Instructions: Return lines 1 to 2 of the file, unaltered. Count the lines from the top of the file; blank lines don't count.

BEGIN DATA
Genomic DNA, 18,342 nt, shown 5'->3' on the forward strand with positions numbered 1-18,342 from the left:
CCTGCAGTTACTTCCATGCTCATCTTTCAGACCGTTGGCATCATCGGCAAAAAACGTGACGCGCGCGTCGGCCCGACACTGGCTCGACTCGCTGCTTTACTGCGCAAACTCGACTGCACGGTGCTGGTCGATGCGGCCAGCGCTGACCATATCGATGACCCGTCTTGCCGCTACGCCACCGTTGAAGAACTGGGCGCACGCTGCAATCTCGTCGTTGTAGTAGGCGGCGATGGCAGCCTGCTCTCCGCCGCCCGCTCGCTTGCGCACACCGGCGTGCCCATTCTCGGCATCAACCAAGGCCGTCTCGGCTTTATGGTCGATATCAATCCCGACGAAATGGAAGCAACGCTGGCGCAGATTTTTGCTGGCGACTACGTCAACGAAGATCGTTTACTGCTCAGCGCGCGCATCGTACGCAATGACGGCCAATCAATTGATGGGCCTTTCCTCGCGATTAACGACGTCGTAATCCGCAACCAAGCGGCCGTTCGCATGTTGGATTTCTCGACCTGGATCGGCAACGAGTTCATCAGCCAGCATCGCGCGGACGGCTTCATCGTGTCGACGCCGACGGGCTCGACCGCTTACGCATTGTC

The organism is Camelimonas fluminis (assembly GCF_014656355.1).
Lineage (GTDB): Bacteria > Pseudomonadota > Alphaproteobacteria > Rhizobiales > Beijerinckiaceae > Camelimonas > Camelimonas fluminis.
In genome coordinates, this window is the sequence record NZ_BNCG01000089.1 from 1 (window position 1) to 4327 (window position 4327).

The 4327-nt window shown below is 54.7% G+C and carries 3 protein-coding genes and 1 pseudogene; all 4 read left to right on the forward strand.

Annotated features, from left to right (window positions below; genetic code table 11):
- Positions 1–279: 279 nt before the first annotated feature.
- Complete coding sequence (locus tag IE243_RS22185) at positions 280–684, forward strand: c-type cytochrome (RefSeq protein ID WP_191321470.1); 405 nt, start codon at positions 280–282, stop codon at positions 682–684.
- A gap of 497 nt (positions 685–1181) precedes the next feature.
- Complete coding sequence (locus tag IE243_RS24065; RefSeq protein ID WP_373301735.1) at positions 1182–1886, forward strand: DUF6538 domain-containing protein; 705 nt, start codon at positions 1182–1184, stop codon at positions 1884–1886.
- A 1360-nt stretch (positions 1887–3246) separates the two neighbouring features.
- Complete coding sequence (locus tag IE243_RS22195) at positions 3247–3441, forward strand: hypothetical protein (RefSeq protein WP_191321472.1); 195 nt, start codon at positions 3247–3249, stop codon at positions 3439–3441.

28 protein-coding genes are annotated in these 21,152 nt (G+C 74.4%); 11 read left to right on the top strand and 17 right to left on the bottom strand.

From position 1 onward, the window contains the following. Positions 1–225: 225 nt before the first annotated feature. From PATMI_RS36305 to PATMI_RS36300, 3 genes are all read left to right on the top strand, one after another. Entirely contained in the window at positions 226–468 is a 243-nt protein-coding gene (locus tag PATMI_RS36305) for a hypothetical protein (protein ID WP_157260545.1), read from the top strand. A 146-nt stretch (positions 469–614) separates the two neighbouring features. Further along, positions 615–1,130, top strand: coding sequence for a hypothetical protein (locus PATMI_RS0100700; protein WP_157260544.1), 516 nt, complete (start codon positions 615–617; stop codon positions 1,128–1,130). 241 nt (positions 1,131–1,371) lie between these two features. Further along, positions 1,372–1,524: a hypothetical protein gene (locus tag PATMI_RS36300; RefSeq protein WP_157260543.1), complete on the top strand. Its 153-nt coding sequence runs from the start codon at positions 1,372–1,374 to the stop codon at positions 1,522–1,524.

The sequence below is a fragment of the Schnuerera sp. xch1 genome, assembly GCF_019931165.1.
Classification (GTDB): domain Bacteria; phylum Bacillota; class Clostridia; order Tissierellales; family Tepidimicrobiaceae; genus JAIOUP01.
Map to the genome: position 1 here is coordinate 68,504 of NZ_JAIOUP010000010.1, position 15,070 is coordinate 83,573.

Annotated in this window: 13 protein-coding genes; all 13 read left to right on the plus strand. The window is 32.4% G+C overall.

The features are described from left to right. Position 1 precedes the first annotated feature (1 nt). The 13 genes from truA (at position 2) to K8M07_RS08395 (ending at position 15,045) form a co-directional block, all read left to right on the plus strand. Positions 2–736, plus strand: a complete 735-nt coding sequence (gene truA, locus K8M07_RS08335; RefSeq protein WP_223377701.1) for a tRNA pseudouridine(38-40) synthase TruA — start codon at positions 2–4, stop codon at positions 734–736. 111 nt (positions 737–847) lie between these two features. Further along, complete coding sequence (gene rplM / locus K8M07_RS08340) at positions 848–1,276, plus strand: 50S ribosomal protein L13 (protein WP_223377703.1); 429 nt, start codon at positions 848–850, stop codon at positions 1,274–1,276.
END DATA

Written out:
Genomic DNA, 18,342 nt, shown 5'->3' on the forward strand with positions numbered 1-18,342 from the left:
CCTGCAGTTACTTCCATGCTCATCTTTCAGACCGTTGGCATCATCGGCAAAAAACGTGACGCGCGCGTCGGCCCGACACTGGCTCGACTCGCTGCTTTACTGCGCAAACTCGACTGCACGGTGCTGGTCGATGCGGCCAGCGCTGACCATATCGATGACCCGTCTTGCCGCTACGCCACCGTTGAAGAACTGGGCGCACGCTGCAATCTCGTCGTTGTAGTAGGCGGCGATGGCAGCCTGCTCTCCGCCGCCCGCTCGCTTGCGCACACCGGCGTGCCCATTCTCGGCATCAACCAAGGCCGTCTCGGCTTTATGGTCGATATCAATCCCGACGAAATGGAAGCAACGCTGGCGCAGATTTTTGCTGGCGACTACGTCAACGAAGATCGTTTACTGCTCAGCGCGCGCATCGTACGCAATGACGGCCAATCAATTGATGGGCCTTTCCTCGCGATTAACGACGTCGTAATCCGCAACCAAGCGGCCGTTCGCATGTTGGATTTCTCGACCTGGATCGGCAACGAGTTCATCAGCCAGCATCGCGCGGACGGCTTCATCGTGTCGACGCCGACGGGCTCGACCGCTTACGCATTGTC